My other friends were doing just that – re-telling the story of how things unfolded, because it helped them cope. He was complaining of some bodily pain the previous night, so they said, but Josue never gave an indication that he was suffering. He was somewhat of a healer himself, he touched other people’s flesh and relieved them of their pain.

In the morning he picked up his wife, Lai, as she got off her shift at the hospital where she worked. He made it to the office, complained of some pain, and instead of going to the hospital, he called his wife so that she could accompany him to the hospital. Perhaps it was some kind of precognition working – we will never know, of course. He drove over to their place, collected her and then drove to the hospital (navigating through all the road work I mentioned), found parking(!), and made it to the emergency room.

After standard triage the attending noticed something irregular (this part isn't clear to me, and I didn’t want to inflict more torture on the storyteller) with his vitals and he was rushed to the ICU. At one point oxygen saturation level in his blood went down, and thenceforth he went flatline, and his doctors called for a Code Blue.

To their credit, they did all they could do to revive him. Two hours later, they accepted the inevitable – he was dead.

There was another movie-like scene as we trooped inside the ICU – life imitating art imitating life. Someone delivered a short eulogy and prayer – and then the tears began flowing. This was a big scene, even so, in a place where death is a familiar guest. Tears are a sign of the living; they are no good for the dead or dying.

I wish I could have shed those tears for Josue, by being a better friend, while he was alive. No portion of life is free from regret.

Looking at him, he seemed at peace. Gone from his face were his cares, his worries. After so many years of waiting, just three or so years back, he and his wife welcomed a child, a boy, into their lives. Life was good, things were getting better. He and his contemporaries were looking forward to seeing the older children finish college and to bring in the younger ones soon enough.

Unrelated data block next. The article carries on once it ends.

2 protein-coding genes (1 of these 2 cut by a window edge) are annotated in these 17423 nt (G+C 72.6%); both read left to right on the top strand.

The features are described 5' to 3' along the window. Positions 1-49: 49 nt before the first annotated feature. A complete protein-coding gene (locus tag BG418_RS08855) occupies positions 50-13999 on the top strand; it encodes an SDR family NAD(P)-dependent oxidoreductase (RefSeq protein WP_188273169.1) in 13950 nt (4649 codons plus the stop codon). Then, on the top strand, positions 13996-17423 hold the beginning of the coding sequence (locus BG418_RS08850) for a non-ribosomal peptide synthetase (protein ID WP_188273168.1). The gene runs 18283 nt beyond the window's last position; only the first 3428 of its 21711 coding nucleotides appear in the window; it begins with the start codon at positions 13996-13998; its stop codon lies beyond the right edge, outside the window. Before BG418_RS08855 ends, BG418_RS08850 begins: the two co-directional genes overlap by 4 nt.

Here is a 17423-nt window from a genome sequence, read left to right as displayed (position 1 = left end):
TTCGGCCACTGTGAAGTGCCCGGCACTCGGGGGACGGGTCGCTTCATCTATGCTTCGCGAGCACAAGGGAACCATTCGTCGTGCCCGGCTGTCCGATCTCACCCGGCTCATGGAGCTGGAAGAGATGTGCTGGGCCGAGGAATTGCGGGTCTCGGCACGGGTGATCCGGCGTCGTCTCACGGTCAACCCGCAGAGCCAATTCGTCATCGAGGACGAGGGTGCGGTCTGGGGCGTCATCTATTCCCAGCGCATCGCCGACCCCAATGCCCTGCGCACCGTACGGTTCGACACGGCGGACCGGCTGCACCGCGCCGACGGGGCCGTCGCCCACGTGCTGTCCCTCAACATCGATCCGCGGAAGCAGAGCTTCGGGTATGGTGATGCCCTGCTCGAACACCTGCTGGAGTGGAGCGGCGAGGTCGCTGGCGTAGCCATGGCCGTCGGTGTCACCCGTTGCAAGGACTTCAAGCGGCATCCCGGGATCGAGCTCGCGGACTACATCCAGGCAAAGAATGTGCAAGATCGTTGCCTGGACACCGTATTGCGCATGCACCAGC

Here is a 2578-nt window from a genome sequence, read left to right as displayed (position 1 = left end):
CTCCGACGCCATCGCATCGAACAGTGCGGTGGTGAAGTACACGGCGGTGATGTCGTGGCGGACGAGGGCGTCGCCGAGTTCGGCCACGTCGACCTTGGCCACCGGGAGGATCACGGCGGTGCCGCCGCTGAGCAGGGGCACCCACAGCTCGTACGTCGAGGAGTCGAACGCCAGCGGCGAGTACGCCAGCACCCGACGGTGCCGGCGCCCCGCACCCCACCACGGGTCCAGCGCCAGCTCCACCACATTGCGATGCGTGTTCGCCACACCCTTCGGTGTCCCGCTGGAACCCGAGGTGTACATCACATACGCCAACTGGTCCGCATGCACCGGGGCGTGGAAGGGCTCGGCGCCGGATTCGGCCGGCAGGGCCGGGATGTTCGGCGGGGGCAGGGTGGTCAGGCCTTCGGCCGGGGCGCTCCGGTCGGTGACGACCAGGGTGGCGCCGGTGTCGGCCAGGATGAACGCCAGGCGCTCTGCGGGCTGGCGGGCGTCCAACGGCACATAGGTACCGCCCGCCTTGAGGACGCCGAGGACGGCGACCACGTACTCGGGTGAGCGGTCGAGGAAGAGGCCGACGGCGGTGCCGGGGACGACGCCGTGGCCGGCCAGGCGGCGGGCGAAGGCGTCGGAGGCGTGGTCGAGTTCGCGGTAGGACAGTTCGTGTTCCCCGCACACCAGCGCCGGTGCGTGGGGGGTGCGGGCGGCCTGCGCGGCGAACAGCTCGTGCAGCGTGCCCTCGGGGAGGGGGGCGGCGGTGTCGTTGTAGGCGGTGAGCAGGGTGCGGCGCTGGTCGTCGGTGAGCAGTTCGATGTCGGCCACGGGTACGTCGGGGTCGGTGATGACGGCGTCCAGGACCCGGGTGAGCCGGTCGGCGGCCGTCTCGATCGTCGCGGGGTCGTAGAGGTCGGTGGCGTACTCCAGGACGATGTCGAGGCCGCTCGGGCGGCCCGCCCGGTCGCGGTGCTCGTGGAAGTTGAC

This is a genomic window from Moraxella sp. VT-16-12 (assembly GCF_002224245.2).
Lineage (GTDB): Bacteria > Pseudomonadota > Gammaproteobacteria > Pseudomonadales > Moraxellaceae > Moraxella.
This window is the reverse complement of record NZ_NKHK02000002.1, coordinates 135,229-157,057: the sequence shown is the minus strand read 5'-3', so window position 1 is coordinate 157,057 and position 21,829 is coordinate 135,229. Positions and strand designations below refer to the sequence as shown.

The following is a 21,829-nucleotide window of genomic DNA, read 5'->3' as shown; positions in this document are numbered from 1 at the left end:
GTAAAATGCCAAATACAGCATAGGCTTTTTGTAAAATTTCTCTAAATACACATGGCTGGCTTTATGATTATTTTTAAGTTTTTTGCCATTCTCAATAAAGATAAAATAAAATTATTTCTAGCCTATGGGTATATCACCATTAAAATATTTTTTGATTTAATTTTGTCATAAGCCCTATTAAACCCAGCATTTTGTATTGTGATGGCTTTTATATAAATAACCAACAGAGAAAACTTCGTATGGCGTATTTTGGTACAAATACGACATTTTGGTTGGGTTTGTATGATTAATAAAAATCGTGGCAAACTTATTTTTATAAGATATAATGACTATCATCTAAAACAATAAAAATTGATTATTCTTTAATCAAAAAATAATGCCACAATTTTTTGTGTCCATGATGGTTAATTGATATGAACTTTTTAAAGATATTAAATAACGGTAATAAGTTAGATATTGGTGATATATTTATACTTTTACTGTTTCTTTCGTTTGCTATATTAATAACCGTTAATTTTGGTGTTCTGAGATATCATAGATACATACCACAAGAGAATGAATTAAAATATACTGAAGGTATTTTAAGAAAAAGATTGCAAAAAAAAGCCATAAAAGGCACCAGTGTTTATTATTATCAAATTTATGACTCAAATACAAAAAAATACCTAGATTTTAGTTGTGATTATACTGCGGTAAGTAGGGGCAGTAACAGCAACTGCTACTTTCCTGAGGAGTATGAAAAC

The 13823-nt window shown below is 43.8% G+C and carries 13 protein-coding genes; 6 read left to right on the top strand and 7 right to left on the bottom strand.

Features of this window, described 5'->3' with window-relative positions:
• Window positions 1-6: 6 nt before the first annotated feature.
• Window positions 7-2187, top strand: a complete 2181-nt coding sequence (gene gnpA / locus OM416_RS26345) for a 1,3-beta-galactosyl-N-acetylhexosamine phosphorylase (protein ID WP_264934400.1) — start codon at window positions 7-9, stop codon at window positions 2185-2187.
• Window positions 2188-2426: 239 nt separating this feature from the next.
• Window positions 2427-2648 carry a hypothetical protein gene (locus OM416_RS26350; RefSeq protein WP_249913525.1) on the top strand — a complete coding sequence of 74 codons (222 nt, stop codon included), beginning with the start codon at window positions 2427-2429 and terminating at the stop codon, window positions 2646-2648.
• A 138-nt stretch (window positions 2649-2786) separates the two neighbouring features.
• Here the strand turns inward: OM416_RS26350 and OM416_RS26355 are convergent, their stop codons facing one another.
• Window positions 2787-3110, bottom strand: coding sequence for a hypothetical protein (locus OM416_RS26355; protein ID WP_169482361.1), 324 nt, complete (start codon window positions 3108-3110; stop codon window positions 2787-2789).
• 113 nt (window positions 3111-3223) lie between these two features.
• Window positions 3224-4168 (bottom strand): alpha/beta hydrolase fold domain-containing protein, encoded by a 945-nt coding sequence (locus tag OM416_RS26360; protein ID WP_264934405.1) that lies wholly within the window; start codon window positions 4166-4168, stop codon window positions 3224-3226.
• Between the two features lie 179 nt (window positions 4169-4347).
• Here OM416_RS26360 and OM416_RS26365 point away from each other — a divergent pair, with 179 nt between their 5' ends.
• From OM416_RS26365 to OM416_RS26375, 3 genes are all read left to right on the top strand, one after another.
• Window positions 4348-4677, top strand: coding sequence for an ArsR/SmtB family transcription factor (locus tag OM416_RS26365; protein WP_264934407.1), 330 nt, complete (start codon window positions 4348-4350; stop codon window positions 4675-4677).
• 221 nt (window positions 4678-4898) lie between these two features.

All gone, all seemingly too soon.

I am certain Kuya Josue lived a good life; it is because he left so many things unfinished. No one knows the hour where the Lord will take back the life He has given us; no one knows when his or her time is up.

All we can do in this life is to do as God has shown us. As the Prophet Micah wrote, “He has showed you, O man, what is good. And what does the LORD require of you -- to act justly and to love mercy and to walk humbly with your God.”

That we have lived, loved, and fought the good fight, should be enough.

We may have been cheated of having the privilege, no, the honor, of having Kuya Josue a little longer in our lives. I know I have been touched forever by knowing him, by having him as my friend, by his acknowledging me as his friend.

I pray for him so that the angels guiding him will speed him home, to guide him to where he truly belongs, where the Lord, will, in his justice and mercy, say to him, “Welcome home, my son. Welcome home.”

But Zion said, “The LORD has forsaken me, the Lord has forgotten me."

Can a mother forget the baby at her breast and have no compassion on the child she has borne? Though she may forget, I will not forget you! See, I have engraved you on the palms of my hands; your walls are ever before me." - Isaiah 49:14-16

Hindi kita malilimutan, Kuya Josue.